Asteroid half of Mount Everest's size is set to fly through Earth next week and an image shows the object & # 39; wear a mask & # 39; similar to the scientist who & # 39; s observing it in the middle of & # 39; e pandemic of coronavirus

  • An asteroid is set to pass within 3.9 million miles of Earth April 29
  • It was first detected in 1998 and is unlikely to clash with Earth
  • Experts who observed it said that the asteroid looks like wearing a face mask
  • The team is currently wearing masks to limit the spread of the coronavirus
  • Here you can help people who are not affected by Covid-19

An asteroid half the size of Mount Everest will fly through Earth next week and astronomers have taken a picture of the object as it moves to our planet.

The Arecibo Observatory in Puerto Rico snapped a radar image of asteroid 1998 OR2 that will pass within 3.9 million miles of us on April 29.

The team currently has masks in the facility to control the spread of the coronavirus and has compared the appearance of the object to itself.

& # 39; TeamRadar and the staff of the NAIC Observatory take proper safety precautions as we pass observations, & # 39; reads a tweet,

& # 39; This week we observed near-Earth asteroid 1998 OR2, which seems to be wearing a mask! & # 39;

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An asteroid half the size of Mount Everest will fly through Earth next week and astronomers have taken a picture of the object as it moves to our planet. The Arecibo Observatory in Puerto Rico captures a radar image of asteroid 1998 OR2 that will pass on April 29 within 3.9 million miles of our

The asteroid was first discovered by NASA in 1998, and is said to be & # 39; large enough to cause global effects & # 39; if it were to hit Earth – but the US space agency says it is highly unlikely.

The discovery came on the heels of NASA and & # 39; install new modern computer and data analytics hardware that speeds up our search for objects in & # 39; surrounding areas, & # 39; said NEAT Project Manager Dr Steven Pravdo of JPL, in a statement.

The asteroid orbits the sun every 1,340 days, or 3.67 years, and completes a rotation on its axis every 4.11 days, CNN first reported.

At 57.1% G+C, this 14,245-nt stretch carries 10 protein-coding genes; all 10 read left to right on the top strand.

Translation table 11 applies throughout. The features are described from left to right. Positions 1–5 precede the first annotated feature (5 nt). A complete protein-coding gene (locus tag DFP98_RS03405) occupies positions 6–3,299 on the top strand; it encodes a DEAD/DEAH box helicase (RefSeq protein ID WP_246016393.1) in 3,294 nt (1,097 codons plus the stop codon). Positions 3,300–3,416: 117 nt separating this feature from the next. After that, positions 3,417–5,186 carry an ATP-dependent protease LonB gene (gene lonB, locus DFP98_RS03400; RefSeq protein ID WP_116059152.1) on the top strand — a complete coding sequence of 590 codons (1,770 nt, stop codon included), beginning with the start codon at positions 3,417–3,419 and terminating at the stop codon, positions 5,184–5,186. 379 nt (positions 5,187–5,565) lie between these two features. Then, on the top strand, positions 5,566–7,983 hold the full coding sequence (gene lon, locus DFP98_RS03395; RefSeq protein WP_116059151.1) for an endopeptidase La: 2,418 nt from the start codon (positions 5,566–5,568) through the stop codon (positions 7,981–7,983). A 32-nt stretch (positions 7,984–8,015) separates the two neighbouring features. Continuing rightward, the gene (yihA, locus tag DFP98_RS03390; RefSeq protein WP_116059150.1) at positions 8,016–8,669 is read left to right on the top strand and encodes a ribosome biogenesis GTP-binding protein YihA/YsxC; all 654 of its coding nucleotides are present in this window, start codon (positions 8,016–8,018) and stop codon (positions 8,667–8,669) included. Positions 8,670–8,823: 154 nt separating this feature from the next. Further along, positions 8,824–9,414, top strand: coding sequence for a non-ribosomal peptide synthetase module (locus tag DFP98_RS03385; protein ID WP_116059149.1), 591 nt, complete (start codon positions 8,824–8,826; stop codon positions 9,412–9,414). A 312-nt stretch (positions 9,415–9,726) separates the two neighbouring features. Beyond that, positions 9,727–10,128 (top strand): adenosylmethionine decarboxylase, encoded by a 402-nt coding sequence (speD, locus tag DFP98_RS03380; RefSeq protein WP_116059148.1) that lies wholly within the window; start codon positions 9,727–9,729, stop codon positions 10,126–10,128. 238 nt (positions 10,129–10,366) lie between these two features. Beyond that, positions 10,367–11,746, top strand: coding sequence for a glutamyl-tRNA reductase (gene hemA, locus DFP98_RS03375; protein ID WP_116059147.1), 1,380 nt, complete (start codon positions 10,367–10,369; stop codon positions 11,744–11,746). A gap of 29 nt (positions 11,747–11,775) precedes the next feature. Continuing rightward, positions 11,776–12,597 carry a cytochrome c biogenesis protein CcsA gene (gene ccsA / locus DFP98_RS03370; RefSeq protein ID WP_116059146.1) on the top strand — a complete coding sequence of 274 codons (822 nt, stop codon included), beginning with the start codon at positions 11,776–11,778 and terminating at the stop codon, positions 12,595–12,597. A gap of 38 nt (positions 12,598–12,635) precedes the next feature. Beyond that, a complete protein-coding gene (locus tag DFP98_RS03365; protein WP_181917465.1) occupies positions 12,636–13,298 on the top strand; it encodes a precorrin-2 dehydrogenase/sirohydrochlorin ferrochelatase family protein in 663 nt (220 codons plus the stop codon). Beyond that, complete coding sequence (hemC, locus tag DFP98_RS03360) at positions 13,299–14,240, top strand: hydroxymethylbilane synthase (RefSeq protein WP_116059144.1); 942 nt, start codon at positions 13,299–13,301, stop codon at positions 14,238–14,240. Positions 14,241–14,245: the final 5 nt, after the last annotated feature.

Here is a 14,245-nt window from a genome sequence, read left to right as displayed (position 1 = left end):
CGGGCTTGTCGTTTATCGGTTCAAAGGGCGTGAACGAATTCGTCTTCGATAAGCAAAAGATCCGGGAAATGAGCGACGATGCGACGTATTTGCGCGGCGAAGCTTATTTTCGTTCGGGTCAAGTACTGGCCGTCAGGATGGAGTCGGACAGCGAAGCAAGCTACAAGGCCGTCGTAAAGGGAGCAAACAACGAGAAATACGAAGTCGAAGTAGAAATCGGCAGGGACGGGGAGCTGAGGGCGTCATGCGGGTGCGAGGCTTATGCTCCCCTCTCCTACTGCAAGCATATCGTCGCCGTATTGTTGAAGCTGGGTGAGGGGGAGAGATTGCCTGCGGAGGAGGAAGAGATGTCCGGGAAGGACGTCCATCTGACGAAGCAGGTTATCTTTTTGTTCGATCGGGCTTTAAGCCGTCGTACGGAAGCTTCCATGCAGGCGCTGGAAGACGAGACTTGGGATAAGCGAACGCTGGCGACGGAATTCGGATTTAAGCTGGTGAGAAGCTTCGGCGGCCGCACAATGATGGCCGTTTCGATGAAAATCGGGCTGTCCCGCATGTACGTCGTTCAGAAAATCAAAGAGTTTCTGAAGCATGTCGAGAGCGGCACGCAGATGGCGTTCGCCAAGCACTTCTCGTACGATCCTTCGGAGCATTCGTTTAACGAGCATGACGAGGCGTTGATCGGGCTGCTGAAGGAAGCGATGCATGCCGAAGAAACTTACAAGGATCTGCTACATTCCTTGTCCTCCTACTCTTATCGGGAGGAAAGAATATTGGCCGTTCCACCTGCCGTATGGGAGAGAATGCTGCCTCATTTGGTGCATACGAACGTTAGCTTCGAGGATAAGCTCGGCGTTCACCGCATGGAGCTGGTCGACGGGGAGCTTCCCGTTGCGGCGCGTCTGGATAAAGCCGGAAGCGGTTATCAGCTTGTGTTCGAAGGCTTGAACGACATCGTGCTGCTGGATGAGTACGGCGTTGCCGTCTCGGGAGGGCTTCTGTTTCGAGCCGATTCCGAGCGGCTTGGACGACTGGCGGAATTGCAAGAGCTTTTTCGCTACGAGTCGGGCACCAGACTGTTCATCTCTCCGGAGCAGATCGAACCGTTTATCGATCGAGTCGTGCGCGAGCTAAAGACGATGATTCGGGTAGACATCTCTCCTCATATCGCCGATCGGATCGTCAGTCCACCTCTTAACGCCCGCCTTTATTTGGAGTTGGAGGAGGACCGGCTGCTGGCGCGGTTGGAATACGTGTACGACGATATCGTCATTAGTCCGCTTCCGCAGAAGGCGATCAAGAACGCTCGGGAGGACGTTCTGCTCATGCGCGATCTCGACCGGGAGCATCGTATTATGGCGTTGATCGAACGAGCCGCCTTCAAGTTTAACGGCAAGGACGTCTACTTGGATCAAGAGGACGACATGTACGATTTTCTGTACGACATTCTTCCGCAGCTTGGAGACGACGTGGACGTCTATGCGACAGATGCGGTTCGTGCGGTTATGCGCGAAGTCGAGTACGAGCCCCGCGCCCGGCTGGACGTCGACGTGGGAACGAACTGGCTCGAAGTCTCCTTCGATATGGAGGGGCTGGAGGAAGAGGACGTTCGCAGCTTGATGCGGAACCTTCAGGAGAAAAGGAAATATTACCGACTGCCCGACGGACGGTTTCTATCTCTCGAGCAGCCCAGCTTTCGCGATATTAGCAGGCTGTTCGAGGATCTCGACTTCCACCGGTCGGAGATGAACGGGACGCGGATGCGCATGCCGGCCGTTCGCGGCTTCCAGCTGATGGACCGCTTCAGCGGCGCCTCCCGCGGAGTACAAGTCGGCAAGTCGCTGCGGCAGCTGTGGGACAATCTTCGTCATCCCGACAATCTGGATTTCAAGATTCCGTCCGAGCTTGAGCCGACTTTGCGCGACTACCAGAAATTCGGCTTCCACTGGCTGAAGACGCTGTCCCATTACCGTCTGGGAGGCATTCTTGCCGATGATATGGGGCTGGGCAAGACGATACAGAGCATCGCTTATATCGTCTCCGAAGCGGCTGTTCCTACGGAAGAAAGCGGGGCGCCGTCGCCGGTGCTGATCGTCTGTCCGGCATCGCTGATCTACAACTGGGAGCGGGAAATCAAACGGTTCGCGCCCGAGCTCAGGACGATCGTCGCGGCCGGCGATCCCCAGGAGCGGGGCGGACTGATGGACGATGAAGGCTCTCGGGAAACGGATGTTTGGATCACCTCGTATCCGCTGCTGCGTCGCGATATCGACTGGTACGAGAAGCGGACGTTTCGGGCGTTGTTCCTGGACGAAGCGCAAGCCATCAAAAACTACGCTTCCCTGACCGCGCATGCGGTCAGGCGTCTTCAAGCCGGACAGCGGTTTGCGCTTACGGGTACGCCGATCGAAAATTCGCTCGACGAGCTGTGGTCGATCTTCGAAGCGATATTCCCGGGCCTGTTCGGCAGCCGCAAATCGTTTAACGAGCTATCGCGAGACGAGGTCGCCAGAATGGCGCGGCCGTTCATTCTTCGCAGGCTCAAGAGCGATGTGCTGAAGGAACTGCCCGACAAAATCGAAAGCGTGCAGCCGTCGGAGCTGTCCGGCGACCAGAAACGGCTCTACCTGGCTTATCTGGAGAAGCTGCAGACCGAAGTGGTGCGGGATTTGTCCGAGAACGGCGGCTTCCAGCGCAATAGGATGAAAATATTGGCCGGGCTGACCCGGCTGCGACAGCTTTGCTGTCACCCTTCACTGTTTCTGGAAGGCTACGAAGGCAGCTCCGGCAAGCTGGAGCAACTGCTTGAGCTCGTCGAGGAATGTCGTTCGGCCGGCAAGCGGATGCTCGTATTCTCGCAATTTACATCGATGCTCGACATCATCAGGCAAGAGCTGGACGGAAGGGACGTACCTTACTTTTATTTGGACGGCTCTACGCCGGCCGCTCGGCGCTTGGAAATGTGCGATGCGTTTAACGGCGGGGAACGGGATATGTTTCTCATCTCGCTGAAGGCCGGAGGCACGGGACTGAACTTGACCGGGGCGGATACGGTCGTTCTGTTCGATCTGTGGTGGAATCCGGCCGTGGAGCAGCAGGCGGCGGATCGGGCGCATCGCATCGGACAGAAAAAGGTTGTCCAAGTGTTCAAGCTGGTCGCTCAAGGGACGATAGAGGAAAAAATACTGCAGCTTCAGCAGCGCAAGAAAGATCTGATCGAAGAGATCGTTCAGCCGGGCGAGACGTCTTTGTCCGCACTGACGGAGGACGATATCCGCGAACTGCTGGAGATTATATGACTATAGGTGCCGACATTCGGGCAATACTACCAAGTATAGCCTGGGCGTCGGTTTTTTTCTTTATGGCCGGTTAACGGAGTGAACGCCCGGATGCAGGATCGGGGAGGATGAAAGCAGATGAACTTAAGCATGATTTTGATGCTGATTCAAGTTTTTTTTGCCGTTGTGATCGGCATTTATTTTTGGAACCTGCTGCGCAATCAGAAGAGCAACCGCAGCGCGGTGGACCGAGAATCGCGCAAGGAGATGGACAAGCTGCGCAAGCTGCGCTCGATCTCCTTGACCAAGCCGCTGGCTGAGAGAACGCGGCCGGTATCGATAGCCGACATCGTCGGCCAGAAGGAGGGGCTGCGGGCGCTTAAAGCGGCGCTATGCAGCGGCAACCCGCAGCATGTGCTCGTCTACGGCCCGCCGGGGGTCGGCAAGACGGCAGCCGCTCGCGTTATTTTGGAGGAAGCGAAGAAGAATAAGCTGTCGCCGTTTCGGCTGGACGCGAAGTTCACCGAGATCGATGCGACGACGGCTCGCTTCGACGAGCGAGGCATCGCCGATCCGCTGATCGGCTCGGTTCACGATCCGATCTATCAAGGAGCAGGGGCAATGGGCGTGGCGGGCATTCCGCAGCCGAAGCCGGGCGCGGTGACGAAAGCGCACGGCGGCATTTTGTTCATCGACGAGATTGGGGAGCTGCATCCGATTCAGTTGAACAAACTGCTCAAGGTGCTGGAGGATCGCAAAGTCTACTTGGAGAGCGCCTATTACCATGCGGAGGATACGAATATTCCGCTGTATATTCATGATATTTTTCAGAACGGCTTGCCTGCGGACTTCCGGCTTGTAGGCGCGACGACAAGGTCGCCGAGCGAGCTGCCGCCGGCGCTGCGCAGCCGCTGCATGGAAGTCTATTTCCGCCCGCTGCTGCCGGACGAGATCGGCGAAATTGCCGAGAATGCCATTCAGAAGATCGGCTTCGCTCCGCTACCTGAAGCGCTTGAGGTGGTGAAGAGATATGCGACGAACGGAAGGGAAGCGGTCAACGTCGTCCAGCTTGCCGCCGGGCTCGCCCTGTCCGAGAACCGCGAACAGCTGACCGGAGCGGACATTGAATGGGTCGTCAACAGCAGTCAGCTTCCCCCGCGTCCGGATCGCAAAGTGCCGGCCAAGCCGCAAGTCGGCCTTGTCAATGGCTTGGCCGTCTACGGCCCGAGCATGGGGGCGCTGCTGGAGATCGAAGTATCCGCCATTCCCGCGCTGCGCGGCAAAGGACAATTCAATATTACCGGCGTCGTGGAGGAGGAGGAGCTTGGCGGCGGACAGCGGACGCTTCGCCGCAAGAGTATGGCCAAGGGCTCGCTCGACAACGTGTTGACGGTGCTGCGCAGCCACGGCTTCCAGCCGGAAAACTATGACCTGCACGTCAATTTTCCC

Astronomers estimate that the OR2 of 1998 is between 1.1 and 2.5 miles (1.8 to 4.1 kilometers) wide – large enough that an impact can threaten human civilization. But, to repeat, there is nothing to be afraid of here; the asteroid will miss us by a large margin on April 29.

The team is currently wearing masks in & # 39; the facility to control the spread of the coronavirus and has compared the appearance of the object to itself. & # 39; This week we observed near-Earth asteroid 1998 OR2, which doesn't look like wearing a mask, & # 39; shared it in a Tweet

The team is currently wearing masks in & # 39; the facility to control the spread of the coronavirus and has compared the appearance of the object to itself. & # 39; This week we observed near-Earth asteroid 1998 OR2, which doesn't look like wearing a mask, & # 39; shared it in a Tweet

However, the European Space Agency (ESA) sent out a warning last year that there are currently 878 asteroids at risk of the Earth being hit in the next 100 years.

The agency added that an impact by even a small asteroid can lead to & # 39; serious destruction & # 39; and, to reduce the risks of collision, the ESA and several other groups have been working together to look for asteroids.

They are also developing technology to deflect space rocks and will discuss possible tactics at various meetings in Europe.

The ESA said, & # 39; This ESA catalog brings together all the asteroids you & # 39; ve known, that & # 39; t a & # 39; & # 39; non-zero & # 39; & # 39; have an opportunity on Earth in & # 39; the next 100 years – which means that an impact, though unlikely, cannot be ruled out. & # 39;

Astronomers hunt for asteroids larger than 450ft, to avoid catastrophic damage. can cause

Researchers have discovered most of the asteroids that are about a mile in size, but are now on & # 39; hunting for those who are about 459ft (140m) – around them can cause catastrophic damage.

Although no one knows when the next big impact will happen, scientists have found themselves under pressure to predict – and distinguish – their arrival.

Pictured artist image

Pictured artist image

& # 39; Sooner or later we will … get a small or big impact, & # 39; said Rolf Densing, who heads the European Space Operations Center (ESOC) in Darmstadt

It may not happen in our lives, he said, but & # 39; the risk that Earth will one day turn into a devastating event is very high. & # 39;

& # 39; For now, there's not much we can do. & # 39;

Source: AFP

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